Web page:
It's for charidee…

I got a press release yesterday from the fine folks who do PR in Australia for the Xbox 360, touting the latest console in their charity-inspired “Konsoles For Kids” auction. It’s a great idea — get a bunch of basically white Xbox 360 consoles, airbrush them with the faces of the famous — or famous in Australia, at least — I doubt Reg Regan’s headed to Hollywood any time soon — and get said celebs to sign the boxes, then fling them on eBay, let market forces do their thing, and donate the entire proceeds to the Make-A-Wish foundation.
This week’s console is particularly interesting — it’s a Halo 3 console, signed by the development team, Bungie. It’s so interesting that I’ve since seen it pop up on a number of games sites, interest has gone through the roof, bidding has topped three grand and they’ve offered to make it an NTSC model depending on where the bidder lives. Which presumably means they’ve got a whole bunch of empty airbrushed cases locked in an office somewhere, awaiting their multimedia gizzards — but I digress.
I’d been in the same room as a few of the cases, and laughingly commented that the Kerri-Anne Kennerley case — pinker than any system really needs to be — might not attract the really big money — so when I spotted that the site had a “see other consoles and auction results” link, I clicked, curious to see what the great unwashed would pay for a celebrity system.
The only thing is, Microsoft won’t fess up to it. Go to the site (as of right now), and all you’ll see is the picture of each system, slapped with a real-estate style “SOLD” sticker across it. Sale prices are not currently disclosed.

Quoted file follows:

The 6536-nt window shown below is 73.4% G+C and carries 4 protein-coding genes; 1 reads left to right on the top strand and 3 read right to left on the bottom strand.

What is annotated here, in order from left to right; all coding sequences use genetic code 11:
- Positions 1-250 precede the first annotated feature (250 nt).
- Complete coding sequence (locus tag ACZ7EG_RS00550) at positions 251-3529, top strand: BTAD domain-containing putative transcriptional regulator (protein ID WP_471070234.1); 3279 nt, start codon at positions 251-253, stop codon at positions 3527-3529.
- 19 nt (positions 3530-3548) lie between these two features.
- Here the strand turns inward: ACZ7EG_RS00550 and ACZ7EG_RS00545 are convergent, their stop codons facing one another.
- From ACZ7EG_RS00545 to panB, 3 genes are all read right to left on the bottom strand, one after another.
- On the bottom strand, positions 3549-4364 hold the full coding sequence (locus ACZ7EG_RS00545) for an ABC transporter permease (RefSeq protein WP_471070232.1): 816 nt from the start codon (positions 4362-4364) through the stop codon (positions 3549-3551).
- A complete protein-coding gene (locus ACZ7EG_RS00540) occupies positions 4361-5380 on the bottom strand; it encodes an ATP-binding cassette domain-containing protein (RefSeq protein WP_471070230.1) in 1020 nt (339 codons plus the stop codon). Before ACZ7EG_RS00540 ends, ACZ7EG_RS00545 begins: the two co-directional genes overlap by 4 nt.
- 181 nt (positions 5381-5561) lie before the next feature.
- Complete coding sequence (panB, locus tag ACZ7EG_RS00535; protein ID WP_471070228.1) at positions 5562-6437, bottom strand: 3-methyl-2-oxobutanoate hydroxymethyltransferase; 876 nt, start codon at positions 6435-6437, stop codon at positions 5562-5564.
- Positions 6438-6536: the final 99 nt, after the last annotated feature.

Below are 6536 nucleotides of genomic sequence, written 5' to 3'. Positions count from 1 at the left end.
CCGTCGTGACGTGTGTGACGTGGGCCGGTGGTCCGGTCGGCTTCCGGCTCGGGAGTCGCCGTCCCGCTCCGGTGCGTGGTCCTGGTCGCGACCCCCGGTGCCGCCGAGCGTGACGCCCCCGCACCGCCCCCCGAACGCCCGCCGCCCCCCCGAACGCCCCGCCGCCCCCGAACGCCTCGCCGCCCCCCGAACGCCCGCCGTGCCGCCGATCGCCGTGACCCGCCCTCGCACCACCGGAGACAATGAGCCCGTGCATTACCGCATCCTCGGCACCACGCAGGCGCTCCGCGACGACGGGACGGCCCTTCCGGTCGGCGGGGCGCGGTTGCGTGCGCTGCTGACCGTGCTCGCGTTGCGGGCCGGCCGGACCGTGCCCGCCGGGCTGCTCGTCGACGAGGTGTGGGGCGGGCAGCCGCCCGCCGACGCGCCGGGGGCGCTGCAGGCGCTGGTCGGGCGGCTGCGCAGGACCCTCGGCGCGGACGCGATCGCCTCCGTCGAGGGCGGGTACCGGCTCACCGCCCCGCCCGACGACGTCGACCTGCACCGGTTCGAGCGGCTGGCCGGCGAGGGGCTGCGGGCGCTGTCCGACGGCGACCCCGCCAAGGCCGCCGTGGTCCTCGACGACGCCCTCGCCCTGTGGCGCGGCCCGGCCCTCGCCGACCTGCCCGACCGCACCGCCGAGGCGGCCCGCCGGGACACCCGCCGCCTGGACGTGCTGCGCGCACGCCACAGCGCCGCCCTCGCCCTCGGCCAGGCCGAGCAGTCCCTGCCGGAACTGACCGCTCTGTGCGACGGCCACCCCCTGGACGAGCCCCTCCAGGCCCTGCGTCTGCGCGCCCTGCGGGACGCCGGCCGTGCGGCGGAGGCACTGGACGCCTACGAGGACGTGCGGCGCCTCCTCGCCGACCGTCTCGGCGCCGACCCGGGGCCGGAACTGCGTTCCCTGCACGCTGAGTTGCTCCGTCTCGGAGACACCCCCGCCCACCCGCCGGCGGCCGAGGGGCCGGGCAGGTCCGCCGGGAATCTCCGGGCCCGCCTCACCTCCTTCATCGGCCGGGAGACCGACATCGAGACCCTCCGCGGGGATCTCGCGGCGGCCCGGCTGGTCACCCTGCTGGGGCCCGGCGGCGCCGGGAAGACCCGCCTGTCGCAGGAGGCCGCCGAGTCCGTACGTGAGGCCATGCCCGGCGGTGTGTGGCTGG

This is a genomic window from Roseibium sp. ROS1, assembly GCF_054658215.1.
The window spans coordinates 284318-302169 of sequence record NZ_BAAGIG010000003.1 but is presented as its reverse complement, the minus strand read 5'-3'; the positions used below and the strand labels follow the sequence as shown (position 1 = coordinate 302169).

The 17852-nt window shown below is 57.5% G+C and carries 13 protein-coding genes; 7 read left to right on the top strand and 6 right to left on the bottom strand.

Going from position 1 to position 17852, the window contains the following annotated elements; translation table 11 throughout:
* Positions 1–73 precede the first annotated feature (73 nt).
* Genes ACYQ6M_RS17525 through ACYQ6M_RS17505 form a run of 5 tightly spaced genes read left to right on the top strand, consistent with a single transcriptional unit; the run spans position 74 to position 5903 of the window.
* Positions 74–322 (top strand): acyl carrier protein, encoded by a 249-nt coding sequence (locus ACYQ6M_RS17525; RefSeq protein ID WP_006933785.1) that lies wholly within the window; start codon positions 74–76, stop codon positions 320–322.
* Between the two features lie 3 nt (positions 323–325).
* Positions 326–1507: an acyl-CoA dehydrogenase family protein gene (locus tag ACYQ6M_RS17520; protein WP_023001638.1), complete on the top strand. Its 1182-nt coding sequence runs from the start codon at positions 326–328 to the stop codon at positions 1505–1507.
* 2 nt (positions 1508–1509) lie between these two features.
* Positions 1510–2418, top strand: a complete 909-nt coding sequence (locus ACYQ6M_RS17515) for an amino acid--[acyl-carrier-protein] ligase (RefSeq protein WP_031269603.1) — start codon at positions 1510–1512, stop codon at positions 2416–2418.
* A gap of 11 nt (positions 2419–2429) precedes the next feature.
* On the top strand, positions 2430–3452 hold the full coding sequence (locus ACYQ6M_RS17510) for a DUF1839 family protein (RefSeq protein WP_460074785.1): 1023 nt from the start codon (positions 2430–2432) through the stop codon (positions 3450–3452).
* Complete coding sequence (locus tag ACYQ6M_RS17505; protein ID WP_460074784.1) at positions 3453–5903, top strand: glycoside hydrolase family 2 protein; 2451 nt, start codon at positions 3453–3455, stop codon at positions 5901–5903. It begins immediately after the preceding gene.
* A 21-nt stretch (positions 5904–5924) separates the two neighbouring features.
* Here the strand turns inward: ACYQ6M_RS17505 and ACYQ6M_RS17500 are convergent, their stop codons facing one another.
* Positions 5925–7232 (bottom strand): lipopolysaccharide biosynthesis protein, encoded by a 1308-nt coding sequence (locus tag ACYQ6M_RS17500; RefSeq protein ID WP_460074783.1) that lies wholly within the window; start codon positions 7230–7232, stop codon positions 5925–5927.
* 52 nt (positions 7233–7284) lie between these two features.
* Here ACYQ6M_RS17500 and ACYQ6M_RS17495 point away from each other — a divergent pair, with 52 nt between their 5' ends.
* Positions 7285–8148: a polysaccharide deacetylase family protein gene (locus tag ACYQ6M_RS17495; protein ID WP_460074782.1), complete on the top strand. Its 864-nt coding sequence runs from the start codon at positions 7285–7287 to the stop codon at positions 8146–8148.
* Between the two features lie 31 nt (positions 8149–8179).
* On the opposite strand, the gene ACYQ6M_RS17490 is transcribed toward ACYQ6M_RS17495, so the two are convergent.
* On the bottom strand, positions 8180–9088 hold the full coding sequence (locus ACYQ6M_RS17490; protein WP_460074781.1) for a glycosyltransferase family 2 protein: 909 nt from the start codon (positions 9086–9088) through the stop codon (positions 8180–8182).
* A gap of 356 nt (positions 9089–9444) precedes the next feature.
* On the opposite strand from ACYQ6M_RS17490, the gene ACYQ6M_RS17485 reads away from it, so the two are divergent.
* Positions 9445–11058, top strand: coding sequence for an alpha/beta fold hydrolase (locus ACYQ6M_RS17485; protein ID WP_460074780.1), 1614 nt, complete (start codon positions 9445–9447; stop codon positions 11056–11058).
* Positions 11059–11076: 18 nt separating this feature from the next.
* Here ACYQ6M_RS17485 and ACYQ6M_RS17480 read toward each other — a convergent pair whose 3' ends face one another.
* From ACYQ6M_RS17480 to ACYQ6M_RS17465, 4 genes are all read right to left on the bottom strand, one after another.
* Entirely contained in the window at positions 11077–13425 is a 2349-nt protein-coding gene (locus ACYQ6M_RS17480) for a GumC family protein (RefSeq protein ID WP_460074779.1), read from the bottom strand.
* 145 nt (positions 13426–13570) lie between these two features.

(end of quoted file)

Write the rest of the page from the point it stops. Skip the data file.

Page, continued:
This strikes me as curious. Why not proudly state how much this admittedly excellent charity idea has raised, especially as the Halo 3 box is going through the roof?
A little digging reveals at least part of the story; Microsoft might not be listing the figures, but eBay certainly is — at least for most of them.
Cameron Sheppard $530
Kerri Anne $535
Nicole Livingstone $560
Eels $600
Canterbury: $610
Jodie Henry $611
Libby Lenton $611.50
Mark Skaife – $635
Russell Ingall $640
Ian Thorpe $640 (Surprising — his stock has clearly fallen)
Wiggles $650
Reg Regan: $710
Anthony Mundine $721
Craig Lowndes – $820
Peter Jackson $1085 (Fascinating — yes, he’s an Oscar-winning director, but this isn’t a picture of him — it’s the King Kong movie poster, airbrushed in and signed by Mr Jackson.)
Andrew Johns $1125
Halo 3 – $3350 (at the time of writing)
That’s not quite all of them — mostly that’s found via the feedback that the buyers have left, aside from the Wiggles one, which I hunted down primarily out of interest — I do have kids.
A quick bit of additional searching reveals that the buyer of the Russell Crowe Xbox 360 loved it so much that s/he’s put it straight back up on eBay. Charming, some scalpers…
Then there’s a few “phantom” auctions — no amount of searching could uncover the Karl Stefanovic Xbox 360 auction. Presumably for the over-50’s Gears Of War playing set, that one.
It appears I was right about the Kerri Anne console — or should that be “Konsole”? — and it highlights one interesting aspect of these auctions — anyone who won an Xbox 360 under the Wiggles final price was in fact getting a knockdown price system — this particular SKU has an RRP of $649, and it’s arguably $749 given that a copy of the rather excellent Crackdown is thrown into the deal. The Machiavellian part of my brain wonders why (or if) an MS PR person wasn’t sent to monitor each auction and snipe it if it went too low — but that’s pure scurrilous speculation on my part.
So, is putting up with a garish Kerri-Anne beaming at you each time you fire up Dead Rising worth saving a couple of hundred dollars? Somebody obviously thought so…
(Alex’s note: Before anyone bombards me with criticism for “having a go” at a charity event, I’ll reiterate — I think the Konsoles For Kids auction is a fantastic idea, and my hat is off to MS for coming up with it. I just find the juxtaposition of celebrity, RRP and eBay to be a fascinating topic in and of itself.)

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